Pulled into Belleville Harbour, where the Moira River enters Quinte Bay, about two weeks ago. I only paddled about five miles, after camping near Pointe Anne the night before. I was tired, and the wind was picking up, and I needed a short day. Paddled along the public marina in Victoria Park, which is on a peninsula in the harbor, and saw a couple of men wheeling a power washer out of a shed next to a two story building on the mainland. There were a bunch of small sailboats in the yard which said “Sea Cadets.” I turned a the end of the marina docks, and as I passed the building again, the men were on the dock. I stopped, said hello, told them what I was up to, and asked if I might pitch a tent for the night in their yard. “I don’t know,” the younger of them said, adding something like such decisions were above his pay grade. “We don’t usually do that,” the older man said, “but, that will be ok.” I have found there are two kinds of people in the world, those who say, “We don’t usually do that, so, no,” and those who aren’t afraid to do the unusual.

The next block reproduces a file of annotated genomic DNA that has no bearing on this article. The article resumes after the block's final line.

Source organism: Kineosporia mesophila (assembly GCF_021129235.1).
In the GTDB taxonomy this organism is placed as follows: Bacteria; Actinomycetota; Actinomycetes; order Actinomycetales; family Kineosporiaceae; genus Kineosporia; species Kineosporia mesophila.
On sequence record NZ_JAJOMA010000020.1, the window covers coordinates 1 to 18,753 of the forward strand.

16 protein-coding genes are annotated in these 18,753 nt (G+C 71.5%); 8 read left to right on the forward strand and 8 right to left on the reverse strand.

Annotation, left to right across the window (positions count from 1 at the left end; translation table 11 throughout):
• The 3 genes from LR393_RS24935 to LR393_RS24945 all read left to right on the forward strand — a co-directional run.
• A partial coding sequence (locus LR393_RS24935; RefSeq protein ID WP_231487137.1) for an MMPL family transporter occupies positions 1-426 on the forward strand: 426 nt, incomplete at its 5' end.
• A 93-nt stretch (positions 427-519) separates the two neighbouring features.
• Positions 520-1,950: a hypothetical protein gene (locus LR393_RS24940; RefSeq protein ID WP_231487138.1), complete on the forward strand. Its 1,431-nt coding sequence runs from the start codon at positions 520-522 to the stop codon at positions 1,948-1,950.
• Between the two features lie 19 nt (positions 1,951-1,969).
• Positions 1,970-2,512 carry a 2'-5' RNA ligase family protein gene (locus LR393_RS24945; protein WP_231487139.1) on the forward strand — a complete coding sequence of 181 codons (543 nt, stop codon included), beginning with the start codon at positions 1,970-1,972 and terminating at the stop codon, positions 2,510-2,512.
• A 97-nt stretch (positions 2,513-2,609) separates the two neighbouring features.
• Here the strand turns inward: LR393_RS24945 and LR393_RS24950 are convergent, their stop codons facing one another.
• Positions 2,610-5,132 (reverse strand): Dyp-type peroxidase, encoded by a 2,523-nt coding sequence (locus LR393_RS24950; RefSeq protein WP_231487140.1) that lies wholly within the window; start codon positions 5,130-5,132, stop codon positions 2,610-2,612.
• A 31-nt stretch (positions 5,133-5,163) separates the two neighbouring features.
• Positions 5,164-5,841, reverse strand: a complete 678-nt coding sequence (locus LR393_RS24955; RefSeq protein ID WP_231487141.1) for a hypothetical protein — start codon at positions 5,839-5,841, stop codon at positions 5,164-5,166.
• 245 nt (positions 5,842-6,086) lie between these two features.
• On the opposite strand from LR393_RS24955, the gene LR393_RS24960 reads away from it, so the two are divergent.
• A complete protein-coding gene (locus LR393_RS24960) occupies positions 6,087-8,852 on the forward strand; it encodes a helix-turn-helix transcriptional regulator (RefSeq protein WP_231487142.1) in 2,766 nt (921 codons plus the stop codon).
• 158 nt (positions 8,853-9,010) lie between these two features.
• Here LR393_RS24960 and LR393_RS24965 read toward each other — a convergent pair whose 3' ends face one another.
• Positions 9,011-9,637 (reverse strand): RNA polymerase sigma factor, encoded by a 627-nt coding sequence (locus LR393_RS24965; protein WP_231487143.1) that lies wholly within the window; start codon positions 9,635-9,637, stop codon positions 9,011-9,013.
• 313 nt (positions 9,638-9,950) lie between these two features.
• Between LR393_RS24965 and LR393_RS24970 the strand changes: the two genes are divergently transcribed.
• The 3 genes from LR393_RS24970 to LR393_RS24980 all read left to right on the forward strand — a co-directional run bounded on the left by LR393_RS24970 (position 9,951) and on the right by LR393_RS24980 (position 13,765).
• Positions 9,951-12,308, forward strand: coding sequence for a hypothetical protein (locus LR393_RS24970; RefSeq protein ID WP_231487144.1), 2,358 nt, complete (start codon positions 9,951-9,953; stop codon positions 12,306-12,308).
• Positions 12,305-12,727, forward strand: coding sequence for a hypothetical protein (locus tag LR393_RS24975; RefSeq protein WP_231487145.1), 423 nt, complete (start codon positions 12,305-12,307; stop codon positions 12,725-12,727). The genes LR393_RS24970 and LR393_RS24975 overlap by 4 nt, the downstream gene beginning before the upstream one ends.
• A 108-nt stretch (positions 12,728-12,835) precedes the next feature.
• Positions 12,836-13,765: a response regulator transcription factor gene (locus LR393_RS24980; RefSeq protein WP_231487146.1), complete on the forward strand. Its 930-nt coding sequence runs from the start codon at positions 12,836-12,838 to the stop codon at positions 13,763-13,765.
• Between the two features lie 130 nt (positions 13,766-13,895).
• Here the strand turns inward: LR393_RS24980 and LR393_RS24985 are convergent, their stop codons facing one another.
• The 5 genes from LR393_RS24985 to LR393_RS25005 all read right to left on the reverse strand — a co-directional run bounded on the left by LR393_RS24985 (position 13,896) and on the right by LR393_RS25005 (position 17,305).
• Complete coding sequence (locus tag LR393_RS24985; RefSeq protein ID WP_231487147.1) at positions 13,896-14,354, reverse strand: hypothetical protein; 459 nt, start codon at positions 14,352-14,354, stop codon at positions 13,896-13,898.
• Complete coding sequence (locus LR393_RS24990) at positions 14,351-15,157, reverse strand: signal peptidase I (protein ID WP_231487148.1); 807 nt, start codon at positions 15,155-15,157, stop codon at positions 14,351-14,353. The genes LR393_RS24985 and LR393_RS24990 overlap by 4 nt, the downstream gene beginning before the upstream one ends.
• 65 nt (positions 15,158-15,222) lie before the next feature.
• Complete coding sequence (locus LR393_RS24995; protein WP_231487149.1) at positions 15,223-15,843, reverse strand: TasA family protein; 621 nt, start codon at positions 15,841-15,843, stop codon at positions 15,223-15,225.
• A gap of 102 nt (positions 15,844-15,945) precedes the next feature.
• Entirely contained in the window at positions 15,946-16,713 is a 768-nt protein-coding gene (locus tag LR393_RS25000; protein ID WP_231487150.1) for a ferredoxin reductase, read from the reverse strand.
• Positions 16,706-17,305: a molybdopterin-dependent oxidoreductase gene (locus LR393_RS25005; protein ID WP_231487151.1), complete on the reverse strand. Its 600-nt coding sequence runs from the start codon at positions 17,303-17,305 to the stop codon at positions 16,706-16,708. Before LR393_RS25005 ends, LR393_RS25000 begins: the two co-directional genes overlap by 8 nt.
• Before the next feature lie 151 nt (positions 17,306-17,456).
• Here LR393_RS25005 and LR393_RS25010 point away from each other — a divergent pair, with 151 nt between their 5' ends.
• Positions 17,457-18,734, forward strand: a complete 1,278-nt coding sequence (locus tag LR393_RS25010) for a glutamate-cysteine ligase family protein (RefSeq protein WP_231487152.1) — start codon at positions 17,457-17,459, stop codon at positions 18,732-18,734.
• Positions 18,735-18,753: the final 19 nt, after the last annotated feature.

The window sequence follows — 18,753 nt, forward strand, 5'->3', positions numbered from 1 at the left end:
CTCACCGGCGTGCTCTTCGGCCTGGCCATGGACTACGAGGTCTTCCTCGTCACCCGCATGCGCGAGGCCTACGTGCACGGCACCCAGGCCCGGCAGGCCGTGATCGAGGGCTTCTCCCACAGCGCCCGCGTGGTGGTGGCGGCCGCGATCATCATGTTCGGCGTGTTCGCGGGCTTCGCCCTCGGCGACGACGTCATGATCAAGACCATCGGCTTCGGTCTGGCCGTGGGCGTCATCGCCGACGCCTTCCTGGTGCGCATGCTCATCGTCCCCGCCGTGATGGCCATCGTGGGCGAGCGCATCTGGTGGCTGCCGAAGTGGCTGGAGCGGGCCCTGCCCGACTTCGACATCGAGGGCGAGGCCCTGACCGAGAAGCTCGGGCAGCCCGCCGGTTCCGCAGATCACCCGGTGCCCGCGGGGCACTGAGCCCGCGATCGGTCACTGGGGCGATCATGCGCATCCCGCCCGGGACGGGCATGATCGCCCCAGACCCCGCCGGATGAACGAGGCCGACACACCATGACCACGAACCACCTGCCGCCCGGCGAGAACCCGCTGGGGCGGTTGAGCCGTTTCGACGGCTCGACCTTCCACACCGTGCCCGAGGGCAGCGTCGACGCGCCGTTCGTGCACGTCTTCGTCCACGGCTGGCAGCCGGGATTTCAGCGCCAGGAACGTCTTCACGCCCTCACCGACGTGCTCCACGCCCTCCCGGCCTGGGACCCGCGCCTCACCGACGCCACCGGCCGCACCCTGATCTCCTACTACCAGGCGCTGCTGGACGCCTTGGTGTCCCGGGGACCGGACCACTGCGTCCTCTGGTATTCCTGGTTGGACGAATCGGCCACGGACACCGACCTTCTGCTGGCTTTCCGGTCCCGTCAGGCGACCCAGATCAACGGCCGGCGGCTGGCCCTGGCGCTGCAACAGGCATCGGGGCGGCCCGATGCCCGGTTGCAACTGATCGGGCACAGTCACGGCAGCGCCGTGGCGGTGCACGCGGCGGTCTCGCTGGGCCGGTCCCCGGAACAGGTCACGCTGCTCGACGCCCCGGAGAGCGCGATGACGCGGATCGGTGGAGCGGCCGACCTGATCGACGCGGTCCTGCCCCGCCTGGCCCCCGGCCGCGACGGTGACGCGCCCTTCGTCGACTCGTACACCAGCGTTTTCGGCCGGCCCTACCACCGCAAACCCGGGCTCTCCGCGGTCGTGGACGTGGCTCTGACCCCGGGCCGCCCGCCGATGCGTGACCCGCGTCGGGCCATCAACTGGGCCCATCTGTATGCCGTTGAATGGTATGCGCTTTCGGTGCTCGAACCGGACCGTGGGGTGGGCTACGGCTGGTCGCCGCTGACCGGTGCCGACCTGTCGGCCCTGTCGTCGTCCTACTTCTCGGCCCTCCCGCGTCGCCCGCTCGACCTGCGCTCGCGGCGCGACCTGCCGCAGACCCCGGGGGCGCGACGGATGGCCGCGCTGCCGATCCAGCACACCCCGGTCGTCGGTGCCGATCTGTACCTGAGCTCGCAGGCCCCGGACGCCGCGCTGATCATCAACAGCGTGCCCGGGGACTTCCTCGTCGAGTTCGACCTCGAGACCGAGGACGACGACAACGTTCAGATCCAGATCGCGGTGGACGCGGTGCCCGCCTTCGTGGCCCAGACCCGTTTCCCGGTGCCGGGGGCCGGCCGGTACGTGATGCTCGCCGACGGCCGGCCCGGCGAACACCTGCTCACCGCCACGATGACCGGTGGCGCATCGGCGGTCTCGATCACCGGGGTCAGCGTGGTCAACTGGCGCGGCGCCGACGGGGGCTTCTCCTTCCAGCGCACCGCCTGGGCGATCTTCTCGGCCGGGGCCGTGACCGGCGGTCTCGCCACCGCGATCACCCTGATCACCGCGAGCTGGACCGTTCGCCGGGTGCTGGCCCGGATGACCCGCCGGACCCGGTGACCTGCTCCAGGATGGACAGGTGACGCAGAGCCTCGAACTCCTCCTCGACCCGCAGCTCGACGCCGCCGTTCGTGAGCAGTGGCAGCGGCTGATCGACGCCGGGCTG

Turns out the Royal Canadian Sea Cadets are an organization that offers 12-18 year olds, according to the poster in the mess hall, “five phases of training, that involve aspects of sailing, seamanship, marksmanship, drill and music.” The free program Royal Canadian Sea Cadets (RCSC) is a sponsored by the Canadian Forces and the civilian Navy League of Canada. Administered by the Canadian Forces, it’s funded through the Department of National Defence (they spell things funny here), with the civilian partner providing support in the local community. Cadets are civilians, they are not members of the Canadian Forces. Turns out, though, that it is an excellent recruiting tool for the navy, as are similar programs sponsored by the army and Air Force. Half or more of the participants are young women. Anyhow, it’s kind of an usual spot for a peacenik to land, but I’ve enjoyed my time talking with Sheldon, a college student who will be enlisting in the Navy soon, and especially Bill, who retired from the Navy Reserve after 40 years. Bill spends a lot of time now volunteering with the Sea Cadets, riding his bike here from his apartment in town. While I was there, he spent an afternoon, with mixed success, trying to get a power washer up and running so Sheldon could wash the deck. He described himself as “a dyed in the wool conservative,” but, like many Canadians I’ve met who consider themselves conservatives, they are quite supportive of what people in the states consider progressive, such as national healthcare and social welfare programs.